The programs listed under this title will receive increased funding, such as CRP, where the amount of acreage covered was raised to 27 million from 24 million. Funding for EQIP increases over the next five years to $2.025 billion in 2023.
Other changes include a reduction in the Conservation Stewardship Program to $1 billion per year which was done to add funding to programs like CRP and EQIP. Funding was increased to $450 million per year for the Agricultural Conservation Easement Program (ACEP), which provides funds for farmland protection efforts.
Title Three: Trade
The primary change in this title is to consolidate four of the food and agricultural trade promotion and market development programs under one umbrella with funding of $255 million per year.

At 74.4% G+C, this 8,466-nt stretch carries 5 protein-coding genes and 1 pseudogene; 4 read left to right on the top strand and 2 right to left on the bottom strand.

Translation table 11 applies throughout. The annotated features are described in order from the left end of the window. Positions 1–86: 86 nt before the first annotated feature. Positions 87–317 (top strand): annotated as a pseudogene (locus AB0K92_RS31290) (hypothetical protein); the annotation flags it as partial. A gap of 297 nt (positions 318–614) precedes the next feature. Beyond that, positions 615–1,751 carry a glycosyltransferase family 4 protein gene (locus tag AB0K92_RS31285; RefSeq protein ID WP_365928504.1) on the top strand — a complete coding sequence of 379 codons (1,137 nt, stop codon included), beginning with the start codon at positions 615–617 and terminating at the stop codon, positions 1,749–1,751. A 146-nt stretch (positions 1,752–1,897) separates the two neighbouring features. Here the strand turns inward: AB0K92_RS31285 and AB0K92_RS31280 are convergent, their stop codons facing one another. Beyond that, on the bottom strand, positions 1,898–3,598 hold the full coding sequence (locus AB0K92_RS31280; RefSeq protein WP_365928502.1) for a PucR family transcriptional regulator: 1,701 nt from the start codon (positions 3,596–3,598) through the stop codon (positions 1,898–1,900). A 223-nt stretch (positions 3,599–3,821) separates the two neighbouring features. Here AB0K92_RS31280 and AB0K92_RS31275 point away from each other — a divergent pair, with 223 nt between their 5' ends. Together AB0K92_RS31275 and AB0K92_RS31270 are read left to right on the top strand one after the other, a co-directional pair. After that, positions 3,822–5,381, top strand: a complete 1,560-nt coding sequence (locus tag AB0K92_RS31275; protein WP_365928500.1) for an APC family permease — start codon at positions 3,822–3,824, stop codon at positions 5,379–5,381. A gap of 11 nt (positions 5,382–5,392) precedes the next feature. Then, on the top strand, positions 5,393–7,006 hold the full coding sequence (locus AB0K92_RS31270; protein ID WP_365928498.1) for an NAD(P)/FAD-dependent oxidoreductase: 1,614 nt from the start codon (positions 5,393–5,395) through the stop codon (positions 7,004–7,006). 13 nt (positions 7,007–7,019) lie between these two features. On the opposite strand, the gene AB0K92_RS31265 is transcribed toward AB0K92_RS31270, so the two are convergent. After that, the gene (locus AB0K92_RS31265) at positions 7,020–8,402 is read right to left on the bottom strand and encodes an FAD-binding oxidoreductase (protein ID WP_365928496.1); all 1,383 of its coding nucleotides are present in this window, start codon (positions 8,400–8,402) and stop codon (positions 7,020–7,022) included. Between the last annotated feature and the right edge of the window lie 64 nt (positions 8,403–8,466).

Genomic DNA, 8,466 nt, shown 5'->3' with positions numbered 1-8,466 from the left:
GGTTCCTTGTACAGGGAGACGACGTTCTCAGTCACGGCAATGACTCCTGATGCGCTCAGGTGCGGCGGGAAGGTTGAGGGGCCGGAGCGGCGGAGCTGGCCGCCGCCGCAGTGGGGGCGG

Title Four: Nutrition
The final law leaves nutrition programs largely intact, but includes some changes to SNAP intended to improve program administration, integrity, and recipients’ access to employment and training opportunities.
This title also provides additional resources to the Emergency Food Assistance Program (TEPAP) and continues programs to encourage SNAP recipients and seniors to purchase fresh fruits and vegetables. It also authorizes a pilot project to increase the purchase of milk by SNAP households.
Title Five: Credit
The biggest change made in the credit title was increasing Farm Service Agency (FSA) guaranteed loan limits to $1.75 million, direct operating loans to $400,000, and direct farm ownership loans to $600,000. These were previously set at $1.399 million and $300,000 each, respectively.
Changes were also made to make credit more accessible for groups of individuals such as veterans by allowing them to use military or similar experiences to fulfill part of the experience requirements for FSA borrowers.